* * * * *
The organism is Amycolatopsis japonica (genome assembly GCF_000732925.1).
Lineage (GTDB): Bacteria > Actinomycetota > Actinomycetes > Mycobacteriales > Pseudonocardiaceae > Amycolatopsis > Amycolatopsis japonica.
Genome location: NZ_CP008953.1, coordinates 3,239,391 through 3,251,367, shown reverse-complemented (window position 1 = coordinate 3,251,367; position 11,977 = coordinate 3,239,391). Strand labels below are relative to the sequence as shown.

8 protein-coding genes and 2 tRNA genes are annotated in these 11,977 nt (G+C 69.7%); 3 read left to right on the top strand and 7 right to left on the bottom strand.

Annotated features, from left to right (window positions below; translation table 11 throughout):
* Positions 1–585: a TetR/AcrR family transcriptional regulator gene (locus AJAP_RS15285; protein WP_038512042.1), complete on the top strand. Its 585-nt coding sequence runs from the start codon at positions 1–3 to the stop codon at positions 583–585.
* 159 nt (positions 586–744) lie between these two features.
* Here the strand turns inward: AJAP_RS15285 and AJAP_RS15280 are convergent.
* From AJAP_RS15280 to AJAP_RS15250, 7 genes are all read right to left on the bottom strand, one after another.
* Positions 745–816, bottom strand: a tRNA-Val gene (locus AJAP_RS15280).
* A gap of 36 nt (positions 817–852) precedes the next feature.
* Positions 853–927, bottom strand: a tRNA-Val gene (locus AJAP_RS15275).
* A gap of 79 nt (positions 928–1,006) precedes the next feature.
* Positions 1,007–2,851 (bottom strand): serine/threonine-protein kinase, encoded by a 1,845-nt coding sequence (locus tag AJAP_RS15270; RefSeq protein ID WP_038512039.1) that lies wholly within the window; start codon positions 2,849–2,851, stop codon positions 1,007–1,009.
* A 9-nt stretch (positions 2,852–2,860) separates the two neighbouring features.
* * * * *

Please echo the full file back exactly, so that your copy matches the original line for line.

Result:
The organism is Amycolatopsis japonica (genome assembly GCF_000732925.1).
Lineage (GTDB): Bacteria > Actinomycetota > Actinomycetes > Mycobacteriales > Pseudonocardiaceae > Amycolatopsis > Amycolatopsis japonica.
Genome location: NZ_CP008953.1, coordinates 3,239,391 through 3,251,367, shown reverse-complemented (window position 1 = coordinate 3,251,367; position 11,977 = coordinate 3,239,391). Strand labels below are relative to the sequence as shown.

8 protein-coding genes and 2 tRNA genes are annotated in these 11,977 nt (G+C 69.7%); 3 read left to right on the top strand and 7 right to left on the bottom strand.

Annotated features, from left to right (window positions below; translation table 11 throughout):
* Positions 1–585: a TetR/AcrR family transcriptional regulator gene (locus AJAP_RS15285; protein WP_038512042.1), complete on the top strand. Its 585-nt coding sequence runs from the start codon at positions 1–3 to the stop codon at positions 583–585.
* 159 nt (positions 586–744) lie between these two features.
* Here the strand turns inward: AJAP_RS15285 and AJAP_RS15280 are convergent.
* From AJAP_RS15280 to AJAP_RS15250, 7 genes are all read right to left on the bottom strand, one after another.
* Positions 745–816, bottom strand: a tRNA-Val gene (locus AJAP_RS15280).
* A gap of 36 nt (positions 817–852) precedes the next feature.
* Positions 853–927, bottom strand: a tRNA-Val gene (locus AJAP_RS15275).
* A gap of 79 nt (positions 928–1,006) precedes the next feature.
* Positions 1,007–2,851 (bottom strand): serine/threonine-protein kinase, encoded by a 1,845-nt coding sequence (locus tag AJAP_RS15270; RefSeq protein ID WP_038512039.1) that lies wholly within the window; start codon positions 2,849–2,851, stop codon positions 1,007–1,009.
* A 9-nt stretch (positions 2,852–2,860) separates the two neighbouring features.